Tech Tools Help Advisers Study Investors
October 19, 2009
Financial advisers generally prefer to manage a small number of high-net-worth clients rather than a large number of small accounts, but recent advances in automation technology could change this dynamic.
Thanks to online banking and social networks like Facebook and Twitter, consumers are becoming much more comfortable interacting with customizable web interfaces, and are even sharing information about their investing strategies. Advisers are discovering new ways to use these technological tools to improve economies of scale and learn more about what customers really want.
"If advisers are using the right systems, the cost of doing business will go down in the future due to technological improvements," said Eric Clarke, president of the Omaha, Neb.-based Orion Advisor Services. "Because of technology, they can handle more requests."
In the one-year period ending in May, advisers have seen a 4% decrease in the number of assets under management, but they have seen a 22% increase in the number of accounts they are servicing, Clarke said.
"Advisers are feeling the squeeze of the pressing need to be more efficient," he said. "They are looking for business metrics and intelligence that can help them run a better business."
The challenge for advisers is to find automated technology solutions that can help them usher their clients into more suitable financial products by utilizing data from clients' personalized investment profiles and surveys, comparing that with investment choices of investors with similar goals and risk tolerance, and then tailoring a customized portfolio. There are a number of programs that can do certain aspects of this, but getting these programs to work together and keep up with the fickle and rapidly changing consumer demand has been very challenging.
Consumers are becoming more comfortable with online automation, and in many cases, their comfort with areas like online banking and social networking is driving product innovation. In fact, social media has been the genesis of a lot of ideas in personal financial management, said Neal Ringquist, president and chief operating officer of the Lafayette, Calif.-based Advisor Software Inc.
"Consumers have adopted social media to communicate," he said. "This is a trend we are seeing extend into the personal financial management space. Facebook in particular has been very successful in the way it has helped people communicate and compare themselves with other people."
Financial services firms have been stretching their brains to figure out how to engage and communicate with customers on a personal level, he said, but they have been challenged by the concept of simultaneously automating and personalizing a product. "It's amazing how much data you can collect" online, Ringquist said. "You can track how people spend their money and where they click on your website. This can give you a picture of a person's interests and their spending habits."
For some people, the definition of a personalized banking website means never having to interact with that bank in person, he said.
Advisers can use social networking to their advantage as well. Not only can they use websites like Facebook, LinkedIn and Twitter to build legions of followers and "fans," they can also use them to communicate with other advisers and see what customers are saying about their products and services.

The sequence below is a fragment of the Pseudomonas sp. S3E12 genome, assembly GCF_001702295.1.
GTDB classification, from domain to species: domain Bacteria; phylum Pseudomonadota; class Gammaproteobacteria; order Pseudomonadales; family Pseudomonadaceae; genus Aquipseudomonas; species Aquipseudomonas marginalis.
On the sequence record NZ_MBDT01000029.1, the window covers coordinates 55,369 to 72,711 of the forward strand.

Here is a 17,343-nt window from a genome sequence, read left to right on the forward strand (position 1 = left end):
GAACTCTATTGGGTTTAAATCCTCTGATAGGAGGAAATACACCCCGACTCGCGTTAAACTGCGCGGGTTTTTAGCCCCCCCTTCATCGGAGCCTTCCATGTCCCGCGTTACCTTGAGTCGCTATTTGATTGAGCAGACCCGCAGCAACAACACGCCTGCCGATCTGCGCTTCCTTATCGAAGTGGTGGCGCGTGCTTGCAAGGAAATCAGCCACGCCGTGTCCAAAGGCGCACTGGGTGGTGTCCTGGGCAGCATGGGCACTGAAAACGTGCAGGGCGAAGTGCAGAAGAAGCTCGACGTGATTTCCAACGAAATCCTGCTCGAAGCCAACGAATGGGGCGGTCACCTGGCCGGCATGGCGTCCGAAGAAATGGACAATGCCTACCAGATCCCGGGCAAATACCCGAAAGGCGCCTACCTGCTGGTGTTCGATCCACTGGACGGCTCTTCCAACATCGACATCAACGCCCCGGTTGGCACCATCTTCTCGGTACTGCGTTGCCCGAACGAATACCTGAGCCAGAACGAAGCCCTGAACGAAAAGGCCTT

"Advisers are increasingly looking to the community of other professionals to help them stay on top of industry trends, as opposed to relying on wholesalers for information," said Lee Kowarski, a principal at kasina.
According to a recent survey by kasina and Horsemouth, 42.9% of financial intermediaries said they access Facebook occasionally, and 18.3% said they access the site at least once per day. The same survey found that 47.8% of financial people use the site LinkedIn occasionally, while 13.3% of financial intermediaries said they occasionally access Twitter.
Kowarski said there has been such a positive investor response to social networks that many leading fund companies-including Vanguard, TIAA-CREF, American Century Investments, Natixis Global Associates and Putnam Investments-have official Facebook accounts.
Vanguard has more than 3,500 fans on its Facebook site, Kowarski said, evidence that more people are taking an active interest and getting involved in the management of their finances.
"Up until the world changed last year, the focus in the market was on technology that enabled efficiency," Ringquist said. "In the last 12 months, there has been a complete upheaval, but I think things will pick up along those lines again."
Due to mergers and consolidations, he said many companies are trying to rationalize programs from different systems that came together.
Clarke said Orion Advisor Services helps advisory firms manage client relationships by using the Your Silver Bullet community of software providers to make sure technology applications "play well together" and integrate core applications with each other.
He said Orion provides advisers with a monthly business metrics "report card" that allows them to see net assets under management, trends over the past year and performance data verses their benchmark indices. It also shows them how they are doing compared to other Orion clients.
"There are not a lot of ways for advisers to benchmark themselves against other firms," Clarke said. "Our customers ask for specific reports and ways to report that information to their clients."
Ringquist said there will be a fundamental change in the way financial services firms interact with their customers.
"Financial products are primarily sold, not bought," he said. "Products are heavily advertised based on their performance and Morningstar ratings. People should be asking questions like 'Am I able to retire on time?' not 'Am I holding five-star funds?'"
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